Election poster of James Craig, Northern Ireland’s first Prime Minister, c. 1940.

In addition, the criteria for voters (standing since before 1921) was more likely to apply to Protestants Unionists and exclude Catholic Nationalists. Voting was restricted to owners of a house or tenants and the owner/tenant’s spouse. Grown children still at home were disenfranchised, as were lodgers or older family members. And for the Catholics, it was more likely that there would be multiple adults living in one home unable to vote. Voting rights, or lack thereof, boiled down to one thing: jobs. Most of the better paying jobs went to Protestants instead of Catholics, therefore, fewer Catholics were able to afford homes and were more likely to live with other family members, and thus fewer could vote. It was encouraged by members of government, especially James Craig, PM himself, that the “public [should] employ loyalists–only loyalists”. Sir Basil Brooke would later say of Craig, “He appreciated the great difficulty experienced by some of them in procuring suitable Protestant labour but he would point out that Roman Catholics were endeavouring to get in everywhere. He would appeal to Loyalists therefore, wherever possible, to employ good Protestants lads and lassies”. A 1943 survey would go on to prove just how inequitable the public sector was. In the 55 most senior positions, none were Catholic, and only 37 of 600 middle-ranking posts were held by Catholics. In private companies, it was common that more than 90% of the workforce was Protestant. Unemployment among Catholics was more than double Protestants, only adding to a lack of suffrage for nationalists. And if Catholics and nationalists couldn’t vote, they couldn’t elect others to change policies–it was all too brilliantly done.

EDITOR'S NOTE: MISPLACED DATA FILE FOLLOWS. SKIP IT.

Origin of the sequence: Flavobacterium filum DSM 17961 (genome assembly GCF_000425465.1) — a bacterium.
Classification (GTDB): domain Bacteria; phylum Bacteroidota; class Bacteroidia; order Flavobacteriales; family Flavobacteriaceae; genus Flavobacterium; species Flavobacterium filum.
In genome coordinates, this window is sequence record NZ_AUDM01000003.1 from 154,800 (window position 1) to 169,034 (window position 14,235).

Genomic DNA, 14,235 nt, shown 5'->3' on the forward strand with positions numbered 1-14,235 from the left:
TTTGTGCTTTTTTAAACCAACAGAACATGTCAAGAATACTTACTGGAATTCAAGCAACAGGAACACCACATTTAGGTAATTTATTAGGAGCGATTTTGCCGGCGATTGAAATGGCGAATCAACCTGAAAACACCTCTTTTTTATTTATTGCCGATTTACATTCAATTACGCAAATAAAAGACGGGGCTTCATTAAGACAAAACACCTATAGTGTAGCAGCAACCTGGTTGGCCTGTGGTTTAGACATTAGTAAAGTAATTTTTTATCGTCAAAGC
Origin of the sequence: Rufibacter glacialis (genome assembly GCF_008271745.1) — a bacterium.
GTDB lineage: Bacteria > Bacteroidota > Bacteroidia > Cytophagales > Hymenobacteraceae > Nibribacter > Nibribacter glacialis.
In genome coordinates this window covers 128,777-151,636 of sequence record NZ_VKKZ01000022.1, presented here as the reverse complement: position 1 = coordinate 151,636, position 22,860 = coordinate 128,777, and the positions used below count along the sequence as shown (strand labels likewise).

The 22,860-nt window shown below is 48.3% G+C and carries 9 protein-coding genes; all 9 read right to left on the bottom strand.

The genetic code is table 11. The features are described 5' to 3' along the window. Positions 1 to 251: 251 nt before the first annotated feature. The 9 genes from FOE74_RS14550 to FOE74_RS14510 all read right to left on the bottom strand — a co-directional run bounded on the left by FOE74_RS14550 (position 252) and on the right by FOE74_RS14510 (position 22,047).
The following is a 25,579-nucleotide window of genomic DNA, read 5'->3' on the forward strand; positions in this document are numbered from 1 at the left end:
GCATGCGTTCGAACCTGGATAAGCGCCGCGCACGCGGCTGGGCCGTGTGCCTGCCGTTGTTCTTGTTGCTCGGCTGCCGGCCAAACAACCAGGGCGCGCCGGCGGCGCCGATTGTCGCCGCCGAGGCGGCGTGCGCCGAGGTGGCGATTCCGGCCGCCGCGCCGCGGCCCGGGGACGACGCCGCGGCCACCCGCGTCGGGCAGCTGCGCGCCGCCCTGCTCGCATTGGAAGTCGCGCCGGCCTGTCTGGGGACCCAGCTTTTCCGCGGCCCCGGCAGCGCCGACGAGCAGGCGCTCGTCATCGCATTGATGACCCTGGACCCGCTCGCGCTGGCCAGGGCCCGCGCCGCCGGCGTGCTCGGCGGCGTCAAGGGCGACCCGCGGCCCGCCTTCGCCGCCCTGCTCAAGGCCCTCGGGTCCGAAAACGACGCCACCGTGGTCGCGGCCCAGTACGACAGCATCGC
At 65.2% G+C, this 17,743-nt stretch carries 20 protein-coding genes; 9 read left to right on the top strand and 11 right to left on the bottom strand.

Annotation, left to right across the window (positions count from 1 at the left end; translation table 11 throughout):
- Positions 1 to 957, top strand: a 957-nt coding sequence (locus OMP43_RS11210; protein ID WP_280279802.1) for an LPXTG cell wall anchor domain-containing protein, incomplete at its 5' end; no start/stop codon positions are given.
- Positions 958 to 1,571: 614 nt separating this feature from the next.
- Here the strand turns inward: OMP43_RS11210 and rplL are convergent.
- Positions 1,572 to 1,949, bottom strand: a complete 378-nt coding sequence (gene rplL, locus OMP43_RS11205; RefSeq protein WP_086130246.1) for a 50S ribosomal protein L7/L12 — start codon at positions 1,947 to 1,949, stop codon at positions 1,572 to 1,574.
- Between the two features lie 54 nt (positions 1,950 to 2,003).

Ironically and yet fittingly, the Protestants were fearful of their Catholics counterparts. There was no peace of mind for the Protestants at the beginning of Northern Ireland, no matter how large their majority. They understood that London could never be as staunch in the continuation of the Union as they were, so support was not reliable. It didn’t help that the Catholics were incredibly suspicious in the eyes of the Protestants, especially considering how hard the Catholics had fought the creation of Northern Ireland in the first place. Protestant attitudes were very similar to their predecessors, the English and Scottish settlers from centuries before: they had a bitter wariness, cautious of retaining their hold over Northern Ireland, and unwilling to back down. This went hand in hand with the restraining statues put in place at the very start of Northern Ireland.


Stormont Castle, the seat of the Northern Ireland Assembly. 

Only 2% of Unionists supported Ireland as a united, independent state, but 38% supported a united Ireland tied to Britain. The general political wheelhouse of the Unionists involved connection to Britain and continued control over Northern Ireland. Those in government passed policies to ensure that Nationalists were shut out of politics, and this pervaded elections for decades. However, some Unionists believed that nationalists could be persuaded to support union with Britain, and 60% thought that the border could disappear as well. Later, Unionists would be devoted to subduing the Catholic rage and promoting peace, but that wouldn’t come until later.

Link to Main Page

Link to Timeline

Suggested next page: Political Structures to Social Anxieties